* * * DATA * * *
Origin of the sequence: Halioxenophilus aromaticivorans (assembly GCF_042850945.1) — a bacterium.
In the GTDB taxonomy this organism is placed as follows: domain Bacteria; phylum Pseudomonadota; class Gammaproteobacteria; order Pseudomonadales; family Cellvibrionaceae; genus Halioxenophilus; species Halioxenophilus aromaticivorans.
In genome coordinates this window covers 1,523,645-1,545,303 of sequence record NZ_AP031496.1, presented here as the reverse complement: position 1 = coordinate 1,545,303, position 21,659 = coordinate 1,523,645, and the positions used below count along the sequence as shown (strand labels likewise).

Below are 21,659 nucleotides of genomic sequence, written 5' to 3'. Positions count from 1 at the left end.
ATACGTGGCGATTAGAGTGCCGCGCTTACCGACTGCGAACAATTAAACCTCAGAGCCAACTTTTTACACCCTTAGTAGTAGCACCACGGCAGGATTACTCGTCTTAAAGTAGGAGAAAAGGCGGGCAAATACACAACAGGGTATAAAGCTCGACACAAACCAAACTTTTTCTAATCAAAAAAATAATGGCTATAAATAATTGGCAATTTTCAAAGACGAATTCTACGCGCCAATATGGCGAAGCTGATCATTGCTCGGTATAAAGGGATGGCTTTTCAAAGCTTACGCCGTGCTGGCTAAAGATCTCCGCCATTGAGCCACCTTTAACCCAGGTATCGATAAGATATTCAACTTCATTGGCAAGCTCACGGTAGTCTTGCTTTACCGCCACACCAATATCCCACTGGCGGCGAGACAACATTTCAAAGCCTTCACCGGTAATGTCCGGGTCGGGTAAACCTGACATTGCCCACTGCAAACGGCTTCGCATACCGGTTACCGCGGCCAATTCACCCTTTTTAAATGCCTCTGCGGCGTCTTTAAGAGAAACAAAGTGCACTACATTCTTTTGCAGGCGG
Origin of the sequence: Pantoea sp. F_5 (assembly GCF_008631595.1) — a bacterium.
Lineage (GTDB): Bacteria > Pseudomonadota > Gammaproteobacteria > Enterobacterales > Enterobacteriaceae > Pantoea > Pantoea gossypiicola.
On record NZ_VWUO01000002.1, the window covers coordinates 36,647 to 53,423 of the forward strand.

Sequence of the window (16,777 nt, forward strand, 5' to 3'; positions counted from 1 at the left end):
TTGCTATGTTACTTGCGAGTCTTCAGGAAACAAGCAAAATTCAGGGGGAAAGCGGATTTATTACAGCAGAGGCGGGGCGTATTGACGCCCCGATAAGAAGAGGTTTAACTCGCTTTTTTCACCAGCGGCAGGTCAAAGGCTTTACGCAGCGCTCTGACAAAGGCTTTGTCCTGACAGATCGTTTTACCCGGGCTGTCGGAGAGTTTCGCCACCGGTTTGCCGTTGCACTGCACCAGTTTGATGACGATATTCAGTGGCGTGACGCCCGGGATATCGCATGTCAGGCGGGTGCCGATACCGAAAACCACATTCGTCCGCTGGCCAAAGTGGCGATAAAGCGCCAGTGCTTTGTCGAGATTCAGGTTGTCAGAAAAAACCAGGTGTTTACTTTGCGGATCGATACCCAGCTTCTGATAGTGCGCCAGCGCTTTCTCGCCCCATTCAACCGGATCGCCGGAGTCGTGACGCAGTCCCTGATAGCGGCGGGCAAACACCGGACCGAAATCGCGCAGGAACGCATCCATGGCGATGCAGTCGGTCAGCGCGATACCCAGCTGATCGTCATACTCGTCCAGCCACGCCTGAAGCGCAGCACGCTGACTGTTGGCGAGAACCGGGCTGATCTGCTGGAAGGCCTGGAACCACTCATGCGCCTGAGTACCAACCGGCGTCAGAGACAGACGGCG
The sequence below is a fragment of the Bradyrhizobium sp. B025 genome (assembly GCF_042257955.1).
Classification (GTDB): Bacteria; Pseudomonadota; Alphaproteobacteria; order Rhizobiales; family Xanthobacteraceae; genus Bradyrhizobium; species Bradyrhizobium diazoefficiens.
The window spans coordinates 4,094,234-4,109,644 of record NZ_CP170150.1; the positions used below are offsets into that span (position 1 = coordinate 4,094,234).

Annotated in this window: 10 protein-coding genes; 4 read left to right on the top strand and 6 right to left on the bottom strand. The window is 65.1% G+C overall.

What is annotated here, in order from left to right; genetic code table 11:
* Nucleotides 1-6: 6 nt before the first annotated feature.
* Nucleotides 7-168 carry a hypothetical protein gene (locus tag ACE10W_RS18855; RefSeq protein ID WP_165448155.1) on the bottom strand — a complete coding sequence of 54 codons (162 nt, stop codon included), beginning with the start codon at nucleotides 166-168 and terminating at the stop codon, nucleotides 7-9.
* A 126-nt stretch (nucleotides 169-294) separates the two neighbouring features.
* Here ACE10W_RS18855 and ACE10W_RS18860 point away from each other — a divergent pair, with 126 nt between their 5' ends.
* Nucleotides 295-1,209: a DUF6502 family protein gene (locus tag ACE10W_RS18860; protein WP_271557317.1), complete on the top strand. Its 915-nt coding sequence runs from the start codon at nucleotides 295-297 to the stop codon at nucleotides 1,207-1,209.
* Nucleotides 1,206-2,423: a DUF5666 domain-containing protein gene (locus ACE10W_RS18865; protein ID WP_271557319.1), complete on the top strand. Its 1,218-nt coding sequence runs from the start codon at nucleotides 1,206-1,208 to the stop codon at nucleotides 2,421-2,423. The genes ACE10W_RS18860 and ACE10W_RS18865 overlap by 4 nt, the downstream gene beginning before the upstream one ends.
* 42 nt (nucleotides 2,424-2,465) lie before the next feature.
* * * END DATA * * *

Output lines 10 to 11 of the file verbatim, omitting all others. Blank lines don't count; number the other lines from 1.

TTGCTATGTTACTTGCGAGTCTTCAGGAAACAAGCAAAATTCAGGGGGAAAGCGGATTTATTACAGCAGAGGCGGGGCGTATTGACGCCCCGATAAGAAGAGGTTTAACTCGCTTTTTTCACCAGCGGCAGGTCAAAGGCTTTACGCAGCGCTCTGACAAAGGCTTTGTCCTGACAGATCGTTTTACCCGGGCTGTCGGAGAGTTTCGCCACCGGTTTGCCGTTGCACTGCACCAGTTTGATGACGATATTCAGTGGCGTGACGCCCGGGATATCGCATGTCAGGCGGGTGCCGATACCGAAAACCACATTCGTCCGCTGGCCAAAGTGGCGATAAAGCGCCAGTGCTTTGTCGAGATTCAGGTTGTCAGAAAAAACCAGGTGTTTACTTTGCGGATCGATACCCAGCTTCTGATAGTGCGCCAGCGCTTTCTCGCCCCATTCAACCGGATCGCCGGAGTCGTGACGCAGTCCCTGATAGCGGCGGGCAAACACCGGACCGAAATCGCGCAGGAACGCATCCATGGCGATGCAGTCGGTCAGCGCGATACCCAGCTGATCGTCATACTCGTCCAGCCACGCCTGAAGCGCAGCACGCTGACTGTTGGCGAGAACCGGGCTGATCTGCTGGAAGGCCTGGAACCACTCATGCGCCTGAGTACCAACCGGCGTCAGAGACAGACGGCG
The sequence below is a fragment of the Bradyrhizobium sp. B025 genome (assembly GCF_042257955.1).